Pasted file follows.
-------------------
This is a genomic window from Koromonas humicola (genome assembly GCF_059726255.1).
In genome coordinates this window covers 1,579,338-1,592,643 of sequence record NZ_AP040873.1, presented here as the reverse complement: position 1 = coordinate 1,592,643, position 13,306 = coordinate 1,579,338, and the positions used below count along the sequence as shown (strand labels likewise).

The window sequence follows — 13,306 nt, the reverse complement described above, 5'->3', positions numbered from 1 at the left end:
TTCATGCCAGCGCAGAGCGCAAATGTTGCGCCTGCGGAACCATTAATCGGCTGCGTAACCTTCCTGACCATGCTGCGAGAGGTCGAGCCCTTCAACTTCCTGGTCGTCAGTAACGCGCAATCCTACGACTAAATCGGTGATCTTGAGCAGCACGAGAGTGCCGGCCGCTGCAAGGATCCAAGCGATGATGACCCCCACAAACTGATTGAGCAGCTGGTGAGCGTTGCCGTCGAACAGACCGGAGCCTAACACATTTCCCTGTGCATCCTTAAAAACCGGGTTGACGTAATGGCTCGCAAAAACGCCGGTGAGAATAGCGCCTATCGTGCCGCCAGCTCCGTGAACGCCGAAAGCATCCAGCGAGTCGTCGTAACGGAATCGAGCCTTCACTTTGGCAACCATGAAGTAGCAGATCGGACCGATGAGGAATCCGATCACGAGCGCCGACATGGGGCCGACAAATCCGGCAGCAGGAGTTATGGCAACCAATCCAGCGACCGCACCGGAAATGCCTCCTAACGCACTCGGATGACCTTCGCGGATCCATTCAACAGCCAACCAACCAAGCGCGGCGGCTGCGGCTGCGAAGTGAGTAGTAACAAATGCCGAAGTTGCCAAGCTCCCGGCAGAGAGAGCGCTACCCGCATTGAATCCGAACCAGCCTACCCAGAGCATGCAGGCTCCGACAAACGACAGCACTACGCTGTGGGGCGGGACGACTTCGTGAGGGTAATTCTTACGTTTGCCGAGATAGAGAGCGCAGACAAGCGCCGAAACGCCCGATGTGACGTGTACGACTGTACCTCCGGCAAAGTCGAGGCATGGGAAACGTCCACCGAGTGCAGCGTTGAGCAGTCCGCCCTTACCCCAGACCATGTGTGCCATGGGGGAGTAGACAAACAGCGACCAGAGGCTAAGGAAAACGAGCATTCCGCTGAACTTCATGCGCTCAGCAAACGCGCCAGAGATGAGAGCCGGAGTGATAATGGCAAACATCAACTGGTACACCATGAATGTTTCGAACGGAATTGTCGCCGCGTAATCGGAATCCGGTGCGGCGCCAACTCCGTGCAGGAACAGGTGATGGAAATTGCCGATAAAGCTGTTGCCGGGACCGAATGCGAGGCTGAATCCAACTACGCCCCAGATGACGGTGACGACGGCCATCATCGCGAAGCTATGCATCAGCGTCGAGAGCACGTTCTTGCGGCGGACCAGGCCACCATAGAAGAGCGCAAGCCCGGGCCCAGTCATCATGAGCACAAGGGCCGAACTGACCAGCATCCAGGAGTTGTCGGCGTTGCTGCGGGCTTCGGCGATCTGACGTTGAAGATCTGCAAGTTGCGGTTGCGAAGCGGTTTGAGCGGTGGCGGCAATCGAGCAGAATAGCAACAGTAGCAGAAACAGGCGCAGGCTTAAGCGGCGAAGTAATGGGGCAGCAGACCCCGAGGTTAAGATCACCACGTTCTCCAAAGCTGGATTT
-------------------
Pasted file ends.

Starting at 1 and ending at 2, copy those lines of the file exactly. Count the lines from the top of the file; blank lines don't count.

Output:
This is a genomic window from Koromonas humicola (genome assembly GCF_059726255.1).
In genome coordinates this window covers 1,579,338-1,592,643 of sequence record NZ_AP040873.1, presented here as the reverse complement: position 1 = coordinate 1,592,643, position 13,306 = coordinate 1,579,338, and the positions used below count along the sequence as shown (strand labels likewise).